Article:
Sometimes it’s hard to remember that this is June; that less than six months ago on a snowy night I had a lovely dinner at a restaurant much too nice for the likes of me (and there was lots of wine) with a lot of mystery writers and much fun was had. I didn’t know that was the last time I would participate in such a gathering for I don’t know how long. I assumed there would be the Williams Festival and the Edgars and Malice Domestic as there always was in the months to come after January. I remember walking across the street with Meg Gardiner as the snow fell, and everyone being amazed that I wasn’t freaking out about the snow; it’s really not the snow, as I sometimes forget to point out, that I mind so much as the weather conditions–the cold and damp–that create it that I actually mind. And that night wasn’t cold but it was damp; and the flakes were big and fat and wet and beautiful and hadn’t turned yet into slush on the sidewalks and the gutters. The city lights were lit, some Christmas decorations were still up, and there were cars and taxis crowding in the streets and lots of people in their winter clothes going about their business on a snowy January Saturday night in Manhattan. I miss those nights, and the company I sometimes am lucky enough to get to keep; connecting and spending time with other writers, in the company of other writers, always inspires me when I listen to them talk. I’m never bored around other writers, and sometimes, when I get the nerve up to actually talk and interact, they don’t look at me like I’ve a third eye or I am quite literally the stupidest person they’ve ever met. I miss that. I miss the company of other writers, because other writers remind me how much I love doing this, remind me that it’s central to who I am, and that I am never happy if I’m not writing.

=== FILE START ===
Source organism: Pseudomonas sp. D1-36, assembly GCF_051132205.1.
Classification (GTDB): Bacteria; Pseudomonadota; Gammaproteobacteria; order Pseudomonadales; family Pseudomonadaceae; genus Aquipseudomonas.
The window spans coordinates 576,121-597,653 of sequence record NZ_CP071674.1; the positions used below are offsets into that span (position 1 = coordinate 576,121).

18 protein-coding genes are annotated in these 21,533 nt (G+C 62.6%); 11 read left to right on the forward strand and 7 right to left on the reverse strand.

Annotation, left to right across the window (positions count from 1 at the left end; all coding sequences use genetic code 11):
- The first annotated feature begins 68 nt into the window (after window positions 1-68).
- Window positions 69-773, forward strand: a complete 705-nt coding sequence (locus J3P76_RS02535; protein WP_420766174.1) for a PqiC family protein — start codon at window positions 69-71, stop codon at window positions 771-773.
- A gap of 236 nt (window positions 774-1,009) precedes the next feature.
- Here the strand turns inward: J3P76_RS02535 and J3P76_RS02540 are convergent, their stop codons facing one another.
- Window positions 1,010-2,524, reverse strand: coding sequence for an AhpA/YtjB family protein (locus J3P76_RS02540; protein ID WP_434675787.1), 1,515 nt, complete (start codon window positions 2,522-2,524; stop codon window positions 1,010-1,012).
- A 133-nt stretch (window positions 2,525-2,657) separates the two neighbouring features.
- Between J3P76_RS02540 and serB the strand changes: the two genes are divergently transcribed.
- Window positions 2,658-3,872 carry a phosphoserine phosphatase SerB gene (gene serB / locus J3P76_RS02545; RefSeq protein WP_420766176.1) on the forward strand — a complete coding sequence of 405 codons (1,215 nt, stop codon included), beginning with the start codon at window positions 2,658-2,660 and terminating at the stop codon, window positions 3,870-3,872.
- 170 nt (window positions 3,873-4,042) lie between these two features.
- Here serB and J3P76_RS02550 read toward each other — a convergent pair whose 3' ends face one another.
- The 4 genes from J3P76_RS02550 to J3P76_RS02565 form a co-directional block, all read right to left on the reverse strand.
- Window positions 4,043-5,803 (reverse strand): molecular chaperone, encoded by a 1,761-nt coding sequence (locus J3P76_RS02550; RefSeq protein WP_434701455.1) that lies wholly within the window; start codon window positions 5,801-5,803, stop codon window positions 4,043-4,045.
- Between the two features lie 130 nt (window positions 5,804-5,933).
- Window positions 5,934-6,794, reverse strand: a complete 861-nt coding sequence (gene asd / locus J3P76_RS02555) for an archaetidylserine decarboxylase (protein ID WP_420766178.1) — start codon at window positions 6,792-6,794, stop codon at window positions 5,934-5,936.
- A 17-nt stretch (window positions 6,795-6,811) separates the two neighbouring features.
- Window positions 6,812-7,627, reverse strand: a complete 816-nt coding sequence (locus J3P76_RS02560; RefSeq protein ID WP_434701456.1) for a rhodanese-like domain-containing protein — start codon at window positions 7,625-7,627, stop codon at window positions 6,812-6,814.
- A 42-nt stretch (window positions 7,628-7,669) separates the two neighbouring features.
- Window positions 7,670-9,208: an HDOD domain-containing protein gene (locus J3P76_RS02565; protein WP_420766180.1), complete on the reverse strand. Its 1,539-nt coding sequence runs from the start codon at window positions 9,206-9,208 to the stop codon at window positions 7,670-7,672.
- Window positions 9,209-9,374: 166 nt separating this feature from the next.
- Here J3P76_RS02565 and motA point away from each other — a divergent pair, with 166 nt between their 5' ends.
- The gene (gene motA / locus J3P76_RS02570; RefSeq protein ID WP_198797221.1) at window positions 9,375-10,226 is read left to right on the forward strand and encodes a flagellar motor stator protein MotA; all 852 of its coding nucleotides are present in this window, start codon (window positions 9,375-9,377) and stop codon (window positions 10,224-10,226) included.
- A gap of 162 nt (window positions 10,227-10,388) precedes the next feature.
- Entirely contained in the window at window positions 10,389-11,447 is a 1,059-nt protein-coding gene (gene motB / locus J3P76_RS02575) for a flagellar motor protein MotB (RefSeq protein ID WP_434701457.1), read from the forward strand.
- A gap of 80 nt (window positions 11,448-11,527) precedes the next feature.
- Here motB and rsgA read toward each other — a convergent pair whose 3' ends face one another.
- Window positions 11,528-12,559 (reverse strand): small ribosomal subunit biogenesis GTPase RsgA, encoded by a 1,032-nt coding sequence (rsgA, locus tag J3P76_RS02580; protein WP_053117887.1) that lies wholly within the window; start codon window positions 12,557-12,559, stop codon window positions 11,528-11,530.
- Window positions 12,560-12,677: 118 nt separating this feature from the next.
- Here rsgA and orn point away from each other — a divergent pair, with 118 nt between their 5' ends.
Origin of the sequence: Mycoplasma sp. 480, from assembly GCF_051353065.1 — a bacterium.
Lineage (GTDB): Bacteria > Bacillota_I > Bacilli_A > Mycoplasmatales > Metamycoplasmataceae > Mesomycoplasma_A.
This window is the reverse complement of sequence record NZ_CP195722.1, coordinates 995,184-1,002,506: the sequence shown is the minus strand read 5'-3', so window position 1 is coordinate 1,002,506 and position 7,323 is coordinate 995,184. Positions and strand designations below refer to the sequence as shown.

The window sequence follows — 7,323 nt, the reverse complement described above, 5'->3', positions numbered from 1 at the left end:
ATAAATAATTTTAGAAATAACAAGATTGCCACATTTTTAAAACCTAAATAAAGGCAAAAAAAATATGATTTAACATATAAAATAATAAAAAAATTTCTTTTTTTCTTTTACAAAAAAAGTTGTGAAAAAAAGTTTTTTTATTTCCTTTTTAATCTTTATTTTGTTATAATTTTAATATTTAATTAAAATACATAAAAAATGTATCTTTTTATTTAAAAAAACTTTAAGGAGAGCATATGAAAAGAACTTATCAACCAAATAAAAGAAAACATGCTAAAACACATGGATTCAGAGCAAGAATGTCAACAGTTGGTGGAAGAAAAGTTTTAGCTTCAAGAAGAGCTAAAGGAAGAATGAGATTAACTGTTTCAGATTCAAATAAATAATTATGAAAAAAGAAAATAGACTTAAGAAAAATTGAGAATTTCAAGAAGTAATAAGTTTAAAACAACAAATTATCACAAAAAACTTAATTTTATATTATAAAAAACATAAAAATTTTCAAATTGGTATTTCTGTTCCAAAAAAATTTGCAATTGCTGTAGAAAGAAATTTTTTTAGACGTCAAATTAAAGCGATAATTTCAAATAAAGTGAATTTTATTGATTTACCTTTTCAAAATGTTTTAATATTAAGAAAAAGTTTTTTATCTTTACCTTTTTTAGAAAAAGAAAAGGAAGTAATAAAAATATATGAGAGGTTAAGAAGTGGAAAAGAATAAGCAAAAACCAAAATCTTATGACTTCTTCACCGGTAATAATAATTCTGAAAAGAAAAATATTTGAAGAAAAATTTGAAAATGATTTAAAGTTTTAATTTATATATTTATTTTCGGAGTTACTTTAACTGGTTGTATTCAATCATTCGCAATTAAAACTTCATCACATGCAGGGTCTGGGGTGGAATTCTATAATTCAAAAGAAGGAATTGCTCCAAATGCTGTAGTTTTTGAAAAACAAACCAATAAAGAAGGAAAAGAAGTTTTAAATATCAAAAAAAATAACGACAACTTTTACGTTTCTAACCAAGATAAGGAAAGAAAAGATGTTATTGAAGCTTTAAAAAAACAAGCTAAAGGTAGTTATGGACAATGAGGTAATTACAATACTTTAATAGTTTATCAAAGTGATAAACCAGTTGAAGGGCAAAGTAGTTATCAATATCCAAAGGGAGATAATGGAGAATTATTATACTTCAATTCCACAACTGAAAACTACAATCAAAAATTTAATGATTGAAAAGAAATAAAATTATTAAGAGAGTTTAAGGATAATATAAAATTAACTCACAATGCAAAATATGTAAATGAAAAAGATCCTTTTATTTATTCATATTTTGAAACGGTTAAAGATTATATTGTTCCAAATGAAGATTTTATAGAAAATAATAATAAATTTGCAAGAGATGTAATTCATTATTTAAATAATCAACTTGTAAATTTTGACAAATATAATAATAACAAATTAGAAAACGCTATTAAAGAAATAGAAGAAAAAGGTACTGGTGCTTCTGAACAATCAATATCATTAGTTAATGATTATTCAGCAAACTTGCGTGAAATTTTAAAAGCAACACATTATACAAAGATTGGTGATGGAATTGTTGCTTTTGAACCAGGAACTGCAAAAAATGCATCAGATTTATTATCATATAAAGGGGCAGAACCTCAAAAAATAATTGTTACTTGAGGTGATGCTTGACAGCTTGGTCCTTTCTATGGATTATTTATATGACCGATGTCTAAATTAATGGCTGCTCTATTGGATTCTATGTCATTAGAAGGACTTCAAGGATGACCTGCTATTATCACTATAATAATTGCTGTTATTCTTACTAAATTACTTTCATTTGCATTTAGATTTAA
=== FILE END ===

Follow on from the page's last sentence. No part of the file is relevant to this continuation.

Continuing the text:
Sometimes you need to be reminded of the things you love, and how much you love them.

It’s not a bad thing.

And now, back to the spice mines.

West End Girls